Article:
In July, Ohio became the seventh state to pass SUNucate legislation, a nationwide effort led by the American Society for Dermatologic Surgery Association (ASDSA). The law eliminates barriers prohibiting students from possessing and using over-the-counter sunscreen by exempting these products from ”medication bans” in schools that require a physician’s note or prescription.
In addition to Ohio, Alabama, Arizona, Florida, Louisiana, Utah and Washington state have also approved similar measures this year.
The push for SUNucate legislation was initiated by dermatologists, dermatologic surgeons and members of the media who noted that children were being required to bring a prescription from a physician in order to possess or use sunscreen at their schools or camps (sunscreen is classified as an over-the-counter drug by the FDA). The Centers for Disease Control and Prevention and the United States Preventive Services Task Force both believe that children should have access to sunscreen and other sun-protective measures in order to reduce the risk of skin cancer.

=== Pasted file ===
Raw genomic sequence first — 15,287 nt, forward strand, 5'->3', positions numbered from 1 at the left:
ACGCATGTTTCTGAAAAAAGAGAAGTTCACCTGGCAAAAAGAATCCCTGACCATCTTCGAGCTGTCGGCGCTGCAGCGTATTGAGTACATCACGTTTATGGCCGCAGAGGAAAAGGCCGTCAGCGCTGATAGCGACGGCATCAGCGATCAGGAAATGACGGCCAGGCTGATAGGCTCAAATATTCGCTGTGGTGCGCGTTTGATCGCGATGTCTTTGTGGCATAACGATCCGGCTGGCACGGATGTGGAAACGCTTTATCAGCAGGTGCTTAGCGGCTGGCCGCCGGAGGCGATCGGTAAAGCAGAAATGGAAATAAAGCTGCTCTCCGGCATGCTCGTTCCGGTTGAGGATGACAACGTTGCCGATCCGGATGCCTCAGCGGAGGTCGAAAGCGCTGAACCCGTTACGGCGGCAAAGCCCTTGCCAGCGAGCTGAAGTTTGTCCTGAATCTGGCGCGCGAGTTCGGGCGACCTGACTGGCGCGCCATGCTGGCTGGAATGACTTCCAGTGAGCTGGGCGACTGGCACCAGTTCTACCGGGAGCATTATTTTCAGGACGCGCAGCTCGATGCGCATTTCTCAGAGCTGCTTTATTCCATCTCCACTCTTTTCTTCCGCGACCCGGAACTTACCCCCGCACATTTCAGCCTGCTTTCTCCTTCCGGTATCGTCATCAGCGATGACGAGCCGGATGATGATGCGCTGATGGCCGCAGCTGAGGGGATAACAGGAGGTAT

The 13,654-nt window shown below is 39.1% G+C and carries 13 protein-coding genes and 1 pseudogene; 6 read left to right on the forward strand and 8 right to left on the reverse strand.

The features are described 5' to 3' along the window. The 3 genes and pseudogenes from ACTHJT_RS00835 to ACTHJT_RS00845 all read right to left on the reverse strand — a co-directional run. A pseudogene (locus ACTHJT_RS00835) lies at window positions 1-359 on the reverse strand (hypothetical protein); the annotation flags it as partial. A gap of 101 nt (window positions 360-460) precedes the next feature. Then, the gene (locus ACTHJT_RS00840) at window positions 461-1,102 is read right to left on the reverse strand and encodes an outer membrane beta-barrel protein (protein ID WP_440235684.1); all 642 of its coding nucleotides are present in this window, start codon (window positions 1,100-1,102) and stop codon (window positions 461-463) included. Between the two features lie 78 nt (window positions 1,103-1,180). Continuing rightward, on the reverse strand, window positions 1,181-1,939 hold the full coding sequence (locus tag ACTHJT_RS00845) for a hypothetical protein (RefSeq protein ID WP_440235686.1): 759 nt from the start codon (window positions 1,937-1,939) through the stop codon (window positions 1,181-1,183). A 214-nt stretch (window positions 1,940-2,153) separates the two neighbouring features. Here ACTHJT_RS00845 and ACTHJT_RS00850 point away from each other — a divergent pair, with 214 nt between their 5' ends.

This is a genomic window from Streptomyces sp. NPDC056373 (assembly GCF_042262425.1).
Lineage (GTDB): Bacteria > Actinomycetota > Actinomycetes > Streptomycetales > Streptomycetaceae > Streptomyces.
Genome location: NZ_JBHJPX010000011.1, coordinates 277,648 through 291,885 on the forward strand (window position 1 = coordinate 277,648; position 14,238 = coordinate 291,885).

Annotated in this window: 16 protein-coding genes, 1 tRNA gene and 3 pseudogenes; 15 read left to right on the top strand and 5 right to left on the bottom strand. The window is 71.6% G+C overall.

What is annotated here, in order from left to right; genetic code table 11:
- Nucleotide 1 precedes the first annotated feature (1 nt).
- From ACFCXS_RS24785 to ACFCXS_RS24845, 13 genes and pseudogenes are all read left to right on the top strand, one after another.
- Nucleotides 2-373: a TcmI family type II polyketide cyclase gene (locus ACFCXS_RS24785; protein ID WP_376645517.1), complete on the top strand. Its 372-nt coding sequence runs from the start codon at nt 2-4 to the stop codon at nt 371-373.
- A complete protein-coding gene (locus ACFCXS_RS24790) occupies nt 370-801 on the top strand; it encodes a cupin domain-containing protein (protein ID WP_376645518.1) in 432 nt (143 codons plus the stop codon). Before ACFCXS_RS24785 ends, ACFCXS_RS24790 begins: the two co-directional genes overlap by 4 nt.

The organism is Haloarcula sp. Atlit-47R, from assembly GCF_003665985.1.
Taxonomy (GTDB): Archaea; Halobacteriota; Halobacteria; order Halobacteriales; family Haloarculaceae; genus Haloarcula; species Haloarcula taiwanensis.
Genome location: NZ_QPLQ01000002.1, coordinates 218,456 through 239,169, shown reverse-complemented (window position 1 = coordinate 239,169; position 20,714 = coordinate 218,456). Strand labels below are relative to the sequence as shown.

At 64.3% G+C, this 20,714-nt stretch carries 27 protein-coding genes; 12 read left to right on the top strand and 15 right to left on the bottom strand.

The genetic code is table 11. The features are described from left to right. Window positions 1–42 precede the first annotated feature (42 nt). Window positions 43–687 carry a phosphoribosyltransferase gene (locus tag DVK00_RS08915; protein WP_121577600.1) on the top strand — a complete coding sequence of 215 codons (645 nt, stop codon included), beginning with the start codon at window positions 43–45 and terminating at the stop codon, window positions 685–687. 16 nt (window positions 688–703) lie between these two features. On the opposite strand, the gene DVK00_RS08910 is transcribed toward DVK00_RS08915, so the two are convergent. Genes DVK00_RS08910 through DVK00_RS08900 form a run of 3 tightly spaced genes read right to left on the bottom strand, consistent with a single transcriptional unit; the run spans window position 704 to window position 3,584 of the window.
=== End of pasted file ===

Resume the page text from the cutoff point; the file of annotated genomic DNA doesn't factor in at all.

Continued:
“SUNucate has achieved great success and media attention in the last few months,” said ASDSA President Thomas E. Rohrer, MD. “These achievements will help educate the public on skin cancer prevention and the real risks associated with too much exposure to harmful UV rays.”
“Ohio’s acceptance of this legislation boosts our proactive efforts for skin cancer prevention,” said ASDSA State Affairs Chair Terrence Cronin, Jr., MD. “We hope more states will introduce this bill to continue to raise awareness of the risks associated with harmful sun exposure.”